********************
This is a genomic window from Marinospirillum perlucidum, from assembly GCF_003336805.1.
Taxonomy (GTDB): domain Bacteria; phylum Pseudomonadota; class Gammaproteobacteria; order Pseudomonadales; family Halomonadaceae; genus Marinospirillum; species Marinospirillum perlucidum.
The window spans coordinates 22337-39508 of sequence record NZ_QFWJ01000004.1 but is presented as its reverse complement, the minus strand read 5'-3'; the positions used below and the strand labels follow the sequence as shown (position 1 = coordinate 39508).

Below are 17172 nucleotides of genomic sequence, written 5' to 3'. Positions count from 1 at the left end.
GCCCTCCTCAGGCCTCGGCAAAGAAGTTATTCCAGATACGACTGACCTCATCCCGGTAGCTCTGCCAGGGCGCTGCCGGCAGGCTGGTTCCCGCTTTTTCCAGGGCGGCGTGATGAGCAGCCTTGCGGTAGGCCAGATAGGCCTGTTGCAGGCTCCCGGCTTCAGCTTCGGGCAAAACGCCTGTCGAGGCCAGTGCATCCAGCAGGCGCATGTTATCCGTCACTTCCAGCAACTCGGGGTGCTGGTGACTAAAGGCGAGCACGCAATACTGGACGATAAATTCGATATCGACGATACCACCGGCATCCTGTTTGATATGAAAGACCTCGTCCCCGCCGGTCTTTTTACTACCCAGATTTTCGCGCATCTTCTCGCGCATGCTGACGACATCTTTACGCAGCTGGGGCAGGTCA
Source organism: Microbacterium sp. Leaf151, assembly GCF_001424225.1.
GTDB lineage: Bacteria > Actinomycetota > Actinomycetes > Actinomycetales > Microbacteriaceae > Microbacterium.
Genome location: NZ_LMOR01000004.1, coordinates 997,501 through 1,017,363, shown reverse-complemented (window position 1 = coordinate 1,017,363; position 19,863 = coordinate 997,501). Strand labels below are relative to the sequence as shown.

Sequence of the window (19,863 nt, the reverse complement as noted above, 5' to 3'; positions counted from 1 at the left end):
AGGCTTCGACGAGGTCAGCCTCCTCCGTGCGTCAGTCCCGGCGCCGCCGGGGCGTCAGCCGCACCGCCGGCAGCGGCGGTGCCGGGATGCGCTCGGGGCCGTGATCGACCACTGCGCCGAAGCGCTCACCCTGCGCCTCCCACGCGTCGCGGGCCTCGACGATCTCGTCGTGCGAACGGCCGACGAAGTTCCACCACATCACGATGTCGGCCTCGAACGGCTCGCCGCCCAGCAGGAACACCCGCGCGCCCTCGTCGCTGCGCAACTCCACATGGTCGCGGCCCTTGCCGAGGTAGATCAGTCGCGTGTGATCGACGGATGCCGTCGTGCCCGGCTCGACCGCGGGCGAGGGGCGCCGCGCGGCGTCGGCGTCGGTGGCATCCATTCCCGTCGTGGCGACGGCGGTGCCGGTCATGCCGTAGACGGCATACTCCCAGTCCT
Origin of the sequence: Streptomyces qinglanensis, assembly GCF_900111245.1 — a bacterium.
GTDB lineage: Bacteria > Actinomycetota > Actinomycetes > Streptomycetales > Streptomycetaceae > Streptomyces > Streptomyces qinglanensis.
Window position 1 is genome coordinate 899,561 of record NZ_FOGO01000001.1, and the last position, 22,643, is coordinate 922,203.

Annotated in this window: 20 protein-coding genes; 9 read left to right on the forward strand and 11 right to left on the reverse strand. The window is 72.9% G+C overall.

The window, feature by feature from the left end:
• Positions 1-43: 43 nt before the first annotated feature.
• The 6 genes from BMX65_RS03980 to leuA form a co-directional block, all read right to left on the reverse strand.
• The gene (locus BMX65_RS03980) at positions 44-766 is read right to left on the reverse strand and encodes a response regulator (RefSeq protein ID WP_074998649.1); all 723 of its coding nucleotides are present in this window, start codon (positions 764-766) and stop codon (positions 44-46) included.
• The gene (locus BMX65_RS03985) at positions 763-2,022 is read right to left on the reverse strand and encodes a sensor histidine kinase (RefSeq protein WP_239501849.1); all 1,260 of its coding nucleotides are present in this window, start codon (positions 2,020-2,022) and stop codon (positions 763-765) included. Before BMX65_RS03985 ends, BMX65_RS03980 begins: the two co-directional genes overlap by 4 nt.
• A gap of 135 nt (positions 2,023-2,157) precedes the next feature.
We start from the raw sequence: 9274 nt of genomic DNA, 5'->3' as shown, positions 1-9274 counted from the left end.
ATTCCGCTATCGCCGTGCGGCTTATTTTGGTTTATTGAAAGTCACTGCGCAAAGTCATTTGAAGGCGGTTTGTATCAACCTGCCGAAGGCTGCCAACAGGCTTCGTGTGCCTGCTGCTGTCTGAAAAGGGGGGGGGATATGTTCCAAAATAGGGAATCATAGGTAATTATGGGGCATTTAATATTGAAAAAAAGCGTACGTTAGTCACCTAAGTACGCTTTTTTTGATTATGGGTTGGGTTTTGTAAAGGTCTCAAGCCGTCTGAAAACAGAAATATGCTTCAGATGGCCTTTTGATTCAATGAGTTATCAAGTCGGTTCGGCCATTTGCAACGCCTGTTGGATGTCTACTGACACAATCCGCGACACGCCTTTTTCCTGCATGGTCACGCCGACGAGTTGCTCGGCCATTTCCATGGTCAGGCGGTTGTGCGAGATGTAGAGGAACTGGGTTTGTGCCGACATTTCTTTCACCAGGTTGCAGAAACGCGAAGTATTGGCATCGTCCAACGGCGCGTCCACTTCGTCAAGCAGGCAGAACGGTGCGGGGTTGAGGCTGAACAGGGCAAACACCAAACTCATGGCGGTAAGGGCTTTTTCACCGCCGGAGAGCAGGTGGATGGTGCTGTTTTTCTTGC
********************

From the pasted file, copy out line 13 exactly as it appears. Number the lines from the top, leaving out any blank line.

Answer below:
Window position 1 is genome coordinate 899,561 of record NZ_FOGO01000001.1, and the last position, 22,643, is coordinate 922,203.